Blockchain - dark currencies and the risks
Smart ledgers may provide one of the best tools for reshaping a more open, trusting society, and should be a boon to auditors, writes Professor Michael Mainelli.
From at least the time of the Sumerians we have had ledgers. The technology of ledgers has evolved over the millennia from cuneiform tablets to papyrus, tally sticks, paper, and databases. We are witnessing a further stage of evolution to smart ledgers.
Central or ‘trusted’ third parties are the traditional custodians of central ledgers. The central third party approach, while scarcely bettered over millennia of civilisation, has its problems. The two biggest problems are corruption and monopoly. Any central registry becomes a target for cheating and the controllers of the ledger are an obvious weakness. The officials, public or private, are susceptible to bribery or other inducements to collude with cheaters. This is often seen as a third-world problem, but the global traded markets have seen corruption in LIBOR and foreign exchange markets ‘fixing’ certain important pricing benchmarks through central functions. Any successful registry or exchange is also susceptible to becoming a natural monopoly, and thus strongly tempted towards excessive charges.
Mutual distributed ledgers (MDLs, aka blockchains) and smart contracts are the ‘next big thing’ in technology. MDLs are multi-organisational databases with a super audit trail. MDLs have been used for years but gained fame, or notoriety, as they began to be used since 2009 in cryptocurrencies such as Bitcoin, as the ‘Bitcoin blockchain’. A ‘smart contract’ or ‘sprite’ is ‘the implementation of contract terms as executable computer code’. Smart contracts can be embedded in MDLs to record what has been agreed to happen when certain events occur. A simple example of a smart contract is a contract which pays $50,000 on every day in July when the temperature recorded by a given field on the Met Office website is above 33 °C.
A smart contract can be anything that has a time, a test, and a trigger, for example a premium uplift, a notification of change of circumstances, or a claim. While bankers have been a-twitter about cryptocurrencies for payment systems, other sectors have already quietly implemented them, such as healthcare organisations using smart ledgers to chronicle clinical trials, or insurers using them to log swaps of data. Smart ledgers are particularly suited to identity, document, and agreement exchange (IDAX). IDAX may be their ‘killer app’.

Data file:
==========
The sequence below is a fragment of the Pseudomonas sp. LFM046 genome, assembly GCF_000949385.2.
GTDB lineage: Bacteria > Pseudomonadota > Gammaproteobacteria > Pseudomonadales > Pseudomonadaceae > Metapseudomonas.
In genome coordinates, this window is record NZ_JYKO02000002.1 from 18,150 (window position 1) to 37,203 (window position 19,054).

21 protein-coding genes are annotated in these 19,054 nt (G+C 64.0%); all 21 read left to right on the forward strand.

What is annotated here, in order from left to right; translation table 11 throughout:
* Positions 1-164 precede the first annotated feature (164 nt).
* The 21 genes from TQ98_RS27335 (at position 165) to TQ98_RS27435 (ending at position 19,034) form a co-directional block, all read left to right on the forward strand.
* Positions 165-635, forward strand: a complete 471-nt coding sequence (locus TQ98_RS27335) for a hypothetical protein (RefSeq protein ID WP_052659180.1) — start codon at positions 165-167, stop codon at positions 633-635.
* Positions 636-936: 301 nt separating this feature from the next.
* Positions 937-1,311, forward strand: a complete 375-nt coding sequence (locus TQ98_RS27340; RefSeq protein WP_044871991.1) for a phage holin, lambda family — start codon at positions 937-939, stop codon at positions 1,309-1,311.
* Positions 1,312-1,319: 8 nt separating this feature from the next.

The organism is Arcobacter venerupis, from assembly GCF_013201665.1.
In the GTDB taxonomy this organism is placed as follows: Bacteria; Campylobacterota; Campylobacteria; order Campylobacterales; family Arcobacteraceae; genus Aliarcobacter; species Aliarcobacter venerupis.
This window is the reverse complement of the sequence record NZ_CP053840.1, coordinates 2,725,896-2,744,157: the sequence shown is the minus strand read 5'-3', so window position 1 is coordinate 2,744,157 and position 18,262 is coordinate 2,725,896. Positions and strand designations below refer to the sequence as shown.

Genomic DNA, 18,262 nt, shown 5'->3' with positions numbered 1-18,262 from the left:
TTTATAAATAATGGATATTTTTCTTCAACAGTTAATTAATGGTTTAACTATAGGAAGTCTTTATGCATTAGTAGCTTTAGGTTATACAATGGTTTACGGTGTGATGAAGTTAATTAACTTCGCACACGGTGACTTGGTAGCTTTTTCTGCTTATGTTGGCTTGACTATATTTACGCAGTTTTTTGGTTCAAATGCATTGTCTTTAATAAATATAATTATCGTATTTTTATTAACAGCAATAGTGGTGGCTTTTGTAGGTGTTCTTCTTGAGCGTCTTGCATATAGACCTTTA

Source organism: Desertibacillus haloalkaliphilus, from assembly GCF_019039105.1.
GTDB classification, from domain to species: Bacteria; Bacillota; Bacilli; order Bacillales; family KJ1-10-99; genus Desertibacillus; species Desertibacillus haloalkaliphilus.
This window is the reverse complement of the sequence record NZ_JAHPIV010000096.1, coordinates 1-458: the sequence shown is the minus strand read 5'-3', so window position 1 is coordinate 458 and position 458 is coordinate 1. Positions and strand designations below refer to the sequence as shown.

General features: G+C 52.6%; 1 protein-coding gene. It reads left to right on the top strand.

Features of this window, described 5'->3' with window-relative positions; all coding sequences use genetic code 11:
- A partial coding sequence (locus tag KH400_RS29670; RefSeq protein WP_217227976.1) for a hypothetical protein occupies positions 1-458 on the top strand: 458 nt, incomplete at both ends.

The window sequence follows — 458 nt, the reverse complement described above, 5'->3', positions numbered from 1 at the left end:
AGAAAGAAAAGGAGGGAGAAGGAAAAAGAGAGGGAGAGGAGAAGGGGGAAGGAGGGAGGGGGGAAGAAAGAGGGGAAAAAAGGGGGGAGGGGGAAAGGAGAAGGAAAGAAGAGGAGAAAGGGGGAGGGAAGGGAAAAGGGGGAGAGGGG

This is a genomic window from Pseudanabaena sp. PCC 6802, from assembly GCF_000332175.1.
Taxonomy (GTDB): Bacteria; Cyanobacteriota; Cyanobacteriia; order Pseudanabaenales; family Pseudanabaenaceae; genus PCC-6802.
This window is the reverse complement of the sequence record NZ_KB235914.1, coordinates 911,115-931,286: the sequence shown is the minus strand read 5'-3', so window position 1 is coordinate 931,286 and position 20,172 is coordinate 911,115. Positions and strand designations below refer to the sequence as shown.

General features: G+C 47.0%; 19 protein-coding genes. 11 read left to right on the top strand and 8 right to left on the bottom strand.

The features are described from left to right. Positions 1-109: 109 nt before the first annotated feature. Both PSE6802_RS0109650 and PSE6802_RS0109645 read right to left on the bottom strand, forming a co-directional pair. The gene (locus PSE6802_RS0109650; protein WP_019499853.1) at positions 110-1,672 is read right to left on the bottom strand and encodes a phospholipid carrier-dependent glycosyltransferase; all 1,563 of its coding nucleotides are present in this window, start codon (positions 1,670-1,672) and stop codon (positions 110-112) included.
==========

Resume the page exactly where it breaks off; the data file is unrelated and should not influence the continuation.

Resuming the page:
Smart ledgers are a technology for fair play in a globalised world. Three characteristics enhance fairness. First, most smart ledgers have no centre. This means fair play for everyone regardless of their location. Second, the permanent records are distributed and immutable. A benefit of decentralisation is strong cybersecurity and physical robustness. The process which lets many computers all over the world process transactions together also means that if a machine is compromised it does not affect the rest of the computers holding the smart ledger. Third, ‘mutual’ means held in common or owned by no one. Nobody has to be in charge of a smart ledger; they operate by consensus. Local smart ledgers can be run by a sovereign entity or a company, and they can choose who can participate, similar to an existing corporate network but more secure.
Smart ledgers pose big challenges to auditors. The DAO (Decentralized Autonomous Organization) was launched on the Ethereum blockchain on 30 April 2016 with a website and a 28-day crowd sale to fund the organisation. By 21 May it had raised capital of more than US$150m from more than 11,000 investors. On 17 June an unknown attacker ‘stole’ from the DAO around 3.6M ‘ether’, Ethereum’s online currency similar to Bitcoin. At the time 3.6M ether was about $55m dollars and represented around a third of the DAO’s assets.
The DAO was intended to operate as a hub that dispersed funds in ether to suitable projects. Investors received voting rights by means of a digital share token and voted on proposals that were submitted by ‘contractors’ while a group of volunteers called ‘curators’ checked the identity of people submitting proposals and made sure the projects were legal before ‘whitelisting’ them. The profits from the investments would then go back to its stakeholders.
The underlying technology powering the DAO was a ‘blockchain’, similar to bitcoin, overlaid with ‘smart contracts’. The DAO was controlled by the votes of its members (anyone who transferred ether to it) and transactions occurred automatically once enough members voted for them. A vulnerability in the code was exploited by the attacker, who used a race-to-empty or recursive call attack, to appropriate ether.
Complex legal questions remain over whether the attack was really ‘theft’. In effect, the Ethereum project claimed to ‘let the code’ decide, and the code decided to transfer 3.6M ether to an account. However, the eventual solution, a ‘hard fork’ that moved the ‘stolen’ ether back into a new version of the DAO, in effect replaced 'tyranny of the code' with ‘tyranny of the majority’.